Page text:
Just before 219 Day was celebrating all things Region on Saturday, the Region gained something big, and overdue, to celebrate. We now have a national park that is officially designated as such.
That will bring international recognition to the Region and an economic boost.
Those of us in the Region already know the many benefits of having a national park in our back yard.
Even when it was known as Indiana Dunes National Lakeshore, we knew the area has great historical significance.
Henry Cowles' studies of plant succession in the Indiana Dunes earned him fame as the father of plant ecology.
What is now West Beach is where Octave Chanute tested gliders that led to the development of the first successful powered airplane flights in Kitty Hawk, North Carolina.
West Beach also was the site of the first Dunes Pageant, in 1917, that aimed to win national park status for the Indiana Dunes.
That led to the creation of Indiana Dunes State Park in 1926 and Indiana Dunes National Lakeshore in 1966.
Now, 103 years after Stephen Mather, first director of the National Park Service, declared that the Indiana Dunes should become a national park, that designation has finally been granted.
House Joint Resolution 31, which prevented the partial government shutdown that would have affected our park, was the vehicle U.S. Rep. Pete Visclosky, D-Gary, used to achieve his goal of redesignating the park.
Operationally and financially, the park won't see a big change. The real benefit comes to the local economy.
The Indiana Dunes is the state's biggest tourism magnet.
Indiana Dunes Tourism, Porter County's visitors bureau, cites statistics that show 3.6 million visitors annually visit the 15,000-acre national park and its close cousin, Indiana Dunes State Park.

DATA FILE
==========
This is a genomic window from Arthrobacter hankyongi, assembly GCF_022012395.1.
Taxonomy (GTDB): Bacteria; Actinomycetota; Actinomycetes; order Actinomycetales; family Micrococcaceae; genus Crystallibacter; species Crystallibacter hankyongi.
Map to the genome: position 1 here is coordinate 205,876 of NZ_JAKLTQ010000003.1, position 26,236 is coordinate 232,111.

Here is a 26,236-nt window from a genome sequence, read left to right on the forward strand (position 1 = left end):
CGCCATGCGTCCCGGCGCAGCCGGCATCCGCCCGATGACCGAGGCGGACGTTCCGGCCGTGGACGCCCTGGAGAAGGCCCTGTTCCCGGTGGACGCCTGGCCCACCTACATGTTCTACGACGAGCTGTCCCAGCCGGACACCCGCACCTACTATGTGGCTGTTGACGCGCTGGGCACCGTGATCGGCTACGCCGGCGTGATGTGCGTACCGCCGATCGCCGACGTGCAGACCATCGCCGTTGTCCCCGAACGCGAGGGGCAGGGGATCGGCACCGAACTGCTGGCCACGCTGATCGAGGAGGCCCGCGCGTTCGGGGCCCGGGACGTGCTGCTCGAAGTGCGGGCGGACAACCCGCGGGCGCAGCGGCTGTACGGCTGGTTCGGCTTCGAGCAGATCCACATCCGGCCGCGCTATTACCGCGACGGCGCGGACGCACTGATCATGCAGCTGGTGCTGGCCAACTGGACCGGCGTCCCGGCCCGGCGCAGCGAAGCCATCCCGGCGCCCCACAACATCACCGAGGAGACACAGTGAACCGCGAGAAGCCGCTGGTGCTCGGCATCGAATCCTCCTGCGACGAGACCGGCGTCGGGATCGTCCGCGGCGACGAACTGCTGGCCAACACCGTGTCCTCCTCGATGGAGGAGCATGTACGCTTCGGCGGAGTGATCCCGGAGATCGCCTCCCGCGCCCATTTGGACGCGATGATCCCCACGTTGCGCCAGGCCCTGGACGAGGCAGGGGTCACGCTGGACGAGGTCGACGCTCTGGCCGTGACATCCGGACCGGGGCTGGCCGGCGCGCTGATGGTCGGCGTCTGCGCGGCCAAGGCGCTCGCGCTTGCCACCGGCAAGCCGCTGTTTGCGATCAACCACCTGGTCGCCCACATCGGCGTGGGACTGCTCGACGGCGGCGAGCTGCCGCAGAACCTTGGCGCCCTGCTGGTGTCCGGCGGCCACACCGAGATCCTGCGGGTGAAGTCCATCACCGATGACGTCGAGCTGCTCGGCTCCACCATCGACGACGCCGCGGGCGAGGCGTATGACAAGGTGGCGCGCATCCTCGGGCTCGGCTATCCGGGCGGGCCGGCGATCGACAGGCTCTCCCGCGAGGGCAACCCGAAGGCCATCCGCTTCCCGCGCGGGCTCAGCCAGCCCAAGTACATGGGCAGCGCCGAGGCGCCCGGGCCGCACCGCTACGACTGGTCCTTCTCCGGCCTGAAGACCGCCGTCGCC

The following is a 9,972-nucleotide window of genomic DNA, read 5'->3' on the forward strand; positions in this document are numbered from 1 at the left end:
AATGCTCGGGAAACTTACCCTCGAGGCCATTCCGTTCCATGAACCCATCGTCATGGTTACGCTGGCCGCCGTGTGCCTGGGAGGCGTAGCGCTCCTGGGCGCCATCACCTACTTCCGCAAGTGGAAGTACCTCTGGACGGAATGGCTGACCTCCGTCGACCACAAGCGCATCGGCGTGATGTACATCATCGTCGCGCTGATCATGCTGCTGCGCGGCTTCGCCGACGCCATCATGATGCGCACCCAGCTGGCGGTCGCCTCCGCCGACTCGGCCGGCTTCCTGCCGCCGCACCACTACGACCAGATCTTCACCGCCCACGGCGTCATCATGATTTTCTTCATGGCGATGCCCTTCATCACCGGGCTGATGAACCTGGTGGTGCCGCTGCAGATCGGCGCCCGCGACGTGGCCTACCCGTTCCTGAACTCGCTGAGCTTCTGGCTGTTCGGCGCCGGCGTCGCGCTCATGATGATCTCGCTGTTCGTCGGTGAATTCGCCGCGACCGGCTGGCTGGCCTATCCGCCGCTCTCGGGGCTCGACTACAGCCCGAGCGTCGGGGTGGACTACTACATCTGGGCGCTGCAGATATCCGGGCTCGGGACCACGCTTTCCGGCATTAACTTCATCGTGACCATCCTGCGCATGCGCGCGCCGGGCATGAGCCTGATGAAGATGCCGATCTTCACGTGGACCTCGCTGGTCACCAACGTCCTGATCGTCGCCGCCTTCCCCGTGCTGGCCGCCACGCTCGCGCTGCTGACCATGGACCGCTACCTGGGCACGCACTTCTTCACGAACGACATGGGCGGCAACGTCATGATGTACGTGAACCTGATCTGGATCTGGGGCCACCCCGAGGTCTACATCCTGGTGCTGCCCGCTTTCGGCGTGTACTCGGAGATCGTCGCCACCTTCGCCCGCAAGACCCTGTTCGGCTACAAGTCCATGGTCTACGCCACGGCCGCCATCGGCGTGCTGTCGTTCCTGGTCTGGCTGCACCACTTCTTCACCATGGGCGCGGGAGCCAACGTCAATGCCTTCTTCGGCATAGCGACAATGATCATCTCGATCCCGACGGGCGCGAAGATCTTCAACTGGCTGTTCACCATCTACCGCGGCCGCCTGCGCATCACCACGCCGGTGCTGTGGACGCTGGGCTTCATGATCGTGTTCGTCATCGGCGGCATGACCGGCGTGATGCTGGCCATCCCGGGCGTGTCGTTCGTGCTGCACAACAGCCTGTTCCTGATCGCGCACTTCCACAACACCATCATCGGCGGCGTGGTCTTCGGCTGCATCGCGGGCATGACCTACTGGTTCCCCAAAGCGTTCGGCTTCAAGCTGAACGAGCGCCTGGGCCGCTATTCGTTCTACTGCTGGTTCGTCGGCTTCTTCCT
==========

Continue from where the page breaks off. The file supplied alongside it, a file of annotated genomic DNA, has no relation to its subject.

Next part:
That's the equivalent of being the seventh most visited national park, after Yellowstone.
With national park status comes marketing muscle. It's easier to attract visitors to a national park than to a national lakeshore.
Many people make it their goal to visit as many of the national parks as they can. Suddenly, Indiana Dunes National Park will become one of the 61 parks on their itinerary.
Its proximity to Chicago makes the Indiana Dunes' draw stronger. Tourists can come to the Dunes for the beach and the beauty, enjoy some natural scenery and the majesty of Lake Michigan, but also head to Chicago for Navy Pier, museums and other attractions.
National park status solidifies Northwest Indiana's claim on those visitors.
Already, Indiana Dunes tourism pumps $476 million into the local economy, said Lorelei Weimer, executive director of Indiana Dunes Tourism.
Speros Batistatos, president and CEO of the South Shore Convention and Visitors Authority, is, like Weimer, excited about the park's name change.
"They have finally aligned our magnificent lakeshore to the name it deserves. More people will come visit the dunes, because to the traveling public a national park is more desirable than a national monument or a national heritage site," Batistatos said.
It might seem a simple thing, to change one word in the park's name, from Indiana Dunes National Lakeshore to Indiana Dunes National Park.
But that change brings international recognition to Northwest Indiana — and with it, a boost in tourism and resultant revenue.
It's a long overdue change that Northwest Indiana should celebrate.
And what better way to do so than to enjoy visiting our newly designated national park?